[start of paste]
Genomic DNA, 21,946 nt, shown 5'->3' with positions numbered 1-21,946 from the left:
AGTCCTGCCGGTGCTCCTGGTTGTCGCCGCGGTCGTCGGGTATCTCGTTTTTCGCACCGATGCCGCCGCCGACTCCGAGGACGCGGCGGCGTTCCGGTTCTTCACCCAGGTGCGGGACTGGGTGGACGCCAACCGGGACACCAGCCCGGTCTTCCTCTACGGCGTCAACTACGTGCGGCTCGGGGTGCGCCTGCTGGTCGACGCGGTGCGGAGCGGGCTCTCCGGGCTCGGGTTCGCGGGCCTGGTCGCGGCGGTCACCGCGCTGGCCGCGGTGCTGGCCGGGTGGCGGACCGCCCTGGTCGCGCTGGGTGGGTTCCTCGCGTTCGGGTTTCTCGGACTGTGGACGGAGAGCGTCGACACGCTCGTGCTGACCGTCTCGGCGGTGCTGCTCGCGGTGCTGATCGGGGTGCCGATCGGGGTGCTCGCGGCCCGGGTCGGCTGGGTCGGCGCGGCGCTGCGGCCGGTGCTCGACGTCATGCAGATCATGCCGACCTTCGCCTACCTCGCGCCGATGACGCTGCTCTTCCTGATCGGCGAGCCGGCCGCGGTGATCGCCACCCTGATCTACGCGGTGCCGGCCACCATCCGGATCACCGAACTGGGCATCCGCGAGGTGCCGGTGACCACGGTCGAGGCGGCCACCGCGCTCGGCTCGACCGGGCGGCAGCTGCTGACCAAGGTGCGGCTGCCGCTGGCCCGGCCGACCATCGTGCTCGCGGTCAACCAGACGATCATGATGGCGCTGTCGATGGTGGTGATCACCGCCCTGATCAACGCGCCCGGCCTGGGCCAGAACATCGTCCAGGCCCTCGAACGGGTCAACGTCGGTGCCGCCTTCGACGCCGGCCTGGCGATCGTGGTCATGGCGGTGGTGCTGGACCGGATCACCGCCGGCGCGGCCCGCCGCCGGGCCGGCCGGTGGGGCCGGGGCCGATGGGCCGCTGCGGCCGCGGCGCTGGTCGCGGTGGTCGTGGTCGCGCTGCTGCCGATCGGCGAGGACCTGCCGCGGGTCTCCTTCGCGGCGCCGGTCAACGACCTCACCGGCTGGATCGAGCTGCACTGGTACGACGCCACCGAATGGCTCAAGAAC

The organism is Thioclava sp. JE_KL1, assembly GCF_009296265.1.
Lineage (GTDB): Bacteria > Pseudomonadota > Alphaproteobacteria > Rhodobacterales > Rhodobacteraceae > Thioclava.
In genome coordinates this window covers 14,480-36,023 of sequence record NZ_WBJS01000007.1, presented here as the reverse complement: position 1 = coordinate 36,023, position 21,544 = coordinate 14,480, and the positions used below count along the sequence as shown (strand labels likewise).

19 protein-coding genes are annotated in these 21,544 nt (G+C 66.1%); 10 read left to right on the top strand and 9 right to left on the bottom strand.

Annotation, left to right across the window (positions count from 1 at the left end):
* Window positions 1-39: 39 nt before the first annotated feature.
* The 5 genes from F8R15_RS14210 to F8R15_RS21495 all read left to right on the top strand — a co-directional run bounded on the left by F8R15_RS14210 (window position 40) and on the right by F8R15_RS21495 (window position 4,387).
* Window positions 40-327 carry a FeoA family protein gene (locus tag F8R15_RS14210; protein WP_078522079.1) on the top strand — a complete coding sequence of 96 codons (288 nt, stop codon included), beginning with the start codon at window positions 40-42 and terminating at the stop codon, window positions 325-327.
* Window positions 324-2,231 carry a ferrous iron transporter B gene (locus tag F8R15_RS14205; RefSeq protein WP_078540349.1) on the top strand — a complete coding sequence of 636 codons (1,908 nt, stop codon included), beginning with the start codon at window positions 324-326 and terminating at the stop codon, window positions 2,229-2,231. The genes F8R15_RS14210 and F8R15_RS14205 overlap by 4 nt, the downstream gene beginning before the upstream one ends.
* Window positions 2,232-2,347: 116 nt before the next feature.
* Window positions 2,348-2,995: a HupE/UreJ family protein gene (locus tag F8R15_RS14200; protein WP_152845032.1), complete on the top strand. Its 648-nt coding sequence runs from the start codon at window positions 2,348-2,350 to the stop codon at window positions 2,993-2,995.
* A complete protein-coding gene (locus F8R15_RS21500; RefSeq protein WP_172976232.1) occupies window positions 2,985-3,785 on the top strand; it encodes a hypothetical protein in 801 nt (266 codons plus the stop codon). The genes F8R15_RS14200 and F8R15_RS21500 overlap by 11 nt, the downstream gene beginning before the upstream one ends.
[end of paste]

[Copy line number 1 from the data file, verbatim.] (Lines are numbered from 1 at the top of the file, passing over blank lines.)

Genomic DNA, 21,946 nt, shown 5'->3' with positions numbered 1-21,946 from the left: